Although Fowler (1793–1881) enjoyed a varied academic career at Middlebury and Amherst, he was most unforgettably Noah Webster’s son-in-law. In 1843, he edited the university edition of Webster’s Dictionary. Despite the long-running Webster–Murray grammar feud, Fowler explicitly praised Lindley Murray and credited his father-in-law only in a long list of authors whose works he had consulted. Seven years after the death of Webster—a patriarch who disapproved whenever a family member struck out on his own—Fowler struck out on his own.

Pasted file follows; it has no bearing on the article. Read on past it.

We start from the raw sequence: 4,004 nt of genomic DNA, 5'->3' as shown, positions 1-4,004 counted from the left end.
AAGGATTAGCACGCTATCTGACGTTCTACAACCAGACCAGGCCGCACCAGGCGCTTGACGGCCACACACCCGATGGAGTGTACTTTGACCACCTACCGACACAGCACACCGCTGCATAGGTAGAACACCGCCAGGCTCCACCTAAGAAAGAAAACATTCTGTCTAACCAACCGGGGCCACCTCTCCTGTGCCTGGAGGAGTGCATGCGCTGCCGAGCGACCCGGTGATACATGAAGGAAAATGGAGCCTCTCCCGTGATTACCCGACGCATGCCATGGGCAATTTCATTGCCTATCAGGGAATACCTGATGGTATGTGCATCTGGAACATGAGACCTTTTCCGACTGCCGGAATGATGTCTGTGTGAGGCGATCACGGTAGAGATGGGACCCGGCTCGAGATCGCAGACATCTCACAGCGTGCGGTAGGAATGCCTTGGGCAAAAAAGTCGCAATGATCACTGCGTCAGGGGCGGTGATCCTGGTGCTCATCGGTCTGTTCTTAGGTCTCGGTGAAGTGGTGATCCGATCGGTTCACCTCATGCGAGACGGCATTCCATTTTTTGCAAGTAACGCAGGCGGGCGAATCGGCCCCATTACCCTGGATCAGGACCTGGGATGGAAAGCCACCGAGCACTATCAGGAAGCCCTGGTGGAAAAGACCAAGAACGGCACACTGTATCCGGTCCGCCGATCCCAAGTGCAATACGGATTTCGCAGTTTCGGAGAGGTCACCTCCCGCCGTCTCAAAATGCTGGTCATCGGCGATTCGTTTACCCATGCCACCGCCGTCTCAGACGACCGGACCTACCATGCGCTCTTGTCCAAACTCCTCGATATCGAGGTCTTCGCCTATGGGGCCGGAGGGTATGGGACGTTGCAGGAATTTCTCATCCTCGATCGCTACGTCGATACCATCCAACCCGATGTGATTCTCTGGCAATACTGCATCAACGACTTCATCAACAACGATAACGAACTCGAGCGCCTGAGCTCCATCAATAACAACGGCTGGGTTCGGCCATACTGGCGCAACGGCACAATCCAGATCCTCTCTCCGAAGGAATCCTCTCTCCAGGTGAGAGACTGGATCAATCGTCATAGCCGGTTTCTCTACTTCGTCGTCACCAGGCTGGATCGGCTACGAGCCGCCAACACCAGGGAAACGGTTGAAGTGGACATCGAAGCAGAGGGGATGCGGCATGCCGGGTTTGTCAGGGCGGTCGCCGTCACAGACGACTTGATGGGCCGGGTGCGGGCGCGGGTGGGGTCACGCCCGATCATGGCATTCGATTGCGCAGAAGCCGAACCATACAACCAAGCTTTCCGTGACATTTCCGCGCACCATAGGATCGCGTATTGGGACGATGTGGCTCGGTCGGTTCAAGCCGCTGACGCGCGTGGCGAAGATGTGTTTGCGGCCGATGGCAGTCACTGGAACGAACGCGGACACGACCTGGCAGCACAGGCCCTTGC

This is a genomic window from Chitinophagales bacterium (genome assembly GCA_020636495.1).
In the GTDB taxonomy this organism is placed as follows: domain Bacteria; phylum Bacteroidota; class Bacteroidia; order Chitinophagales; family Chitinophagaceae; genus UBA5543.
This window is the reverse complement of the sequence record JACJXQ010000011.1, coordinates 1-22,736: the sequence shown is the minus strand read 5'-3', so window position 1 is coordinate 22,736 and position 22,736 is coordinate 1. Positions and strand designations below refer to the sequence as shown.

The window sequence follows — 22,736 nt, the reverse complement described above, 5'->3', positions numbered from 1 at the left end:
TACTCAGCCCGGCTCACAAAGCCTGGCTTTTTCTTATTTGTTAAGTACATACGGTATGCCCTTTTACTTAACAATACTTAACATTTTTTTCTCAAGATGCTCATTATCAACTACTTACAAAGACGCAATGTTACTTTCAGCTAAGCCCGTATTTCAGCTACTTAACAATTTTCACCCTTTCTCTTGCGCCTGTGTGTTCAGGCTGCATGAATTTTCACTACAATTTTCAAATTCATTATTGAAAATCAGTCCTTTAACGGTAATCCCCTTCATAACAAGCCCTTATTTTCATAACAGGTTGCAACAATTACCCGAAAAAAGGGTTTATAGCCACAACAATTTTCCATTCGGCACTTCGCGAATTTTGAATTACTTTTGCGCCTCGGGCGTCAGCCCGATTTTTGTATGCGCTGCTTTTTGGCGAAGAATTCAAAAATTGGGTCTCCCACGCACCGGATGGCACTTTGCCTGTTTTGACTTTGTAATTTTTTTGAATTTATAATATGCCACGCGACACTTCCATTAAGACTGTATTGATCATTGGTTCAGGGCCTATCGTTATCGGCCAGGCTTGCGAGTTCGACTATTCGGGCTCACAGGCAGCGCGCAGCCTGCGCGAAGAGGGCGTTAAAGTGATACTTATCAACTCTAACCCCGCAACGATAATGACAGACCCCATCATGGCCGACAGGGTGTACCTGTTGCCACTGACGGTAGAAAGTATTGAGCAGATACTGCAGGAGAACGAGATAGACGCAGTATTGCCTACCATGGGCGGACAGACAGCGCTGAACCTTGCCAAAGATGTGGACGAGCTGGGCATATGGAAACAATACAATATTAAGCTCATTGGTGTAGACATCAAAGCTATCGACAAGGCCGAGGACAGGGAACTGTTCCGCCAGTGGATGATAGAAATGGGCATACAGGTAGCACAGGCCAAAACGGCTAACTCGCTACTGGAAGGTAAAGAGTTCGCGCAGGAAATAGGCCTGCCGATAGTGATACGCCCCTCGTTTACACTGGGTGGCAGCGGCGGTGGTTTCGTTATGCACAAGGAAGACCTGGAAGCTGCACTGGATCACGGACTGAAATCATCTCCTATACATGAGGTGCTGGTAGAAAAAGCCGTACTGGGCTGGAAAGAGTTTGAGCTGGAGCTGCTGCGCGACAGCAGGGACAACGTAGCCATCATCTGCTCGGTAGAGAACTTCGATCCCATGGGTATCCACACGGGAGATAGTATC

This Fowler is no relation to the more famous H.W. Fowler, of England, whose Dictionary of Modern English Usage appeared in 1926.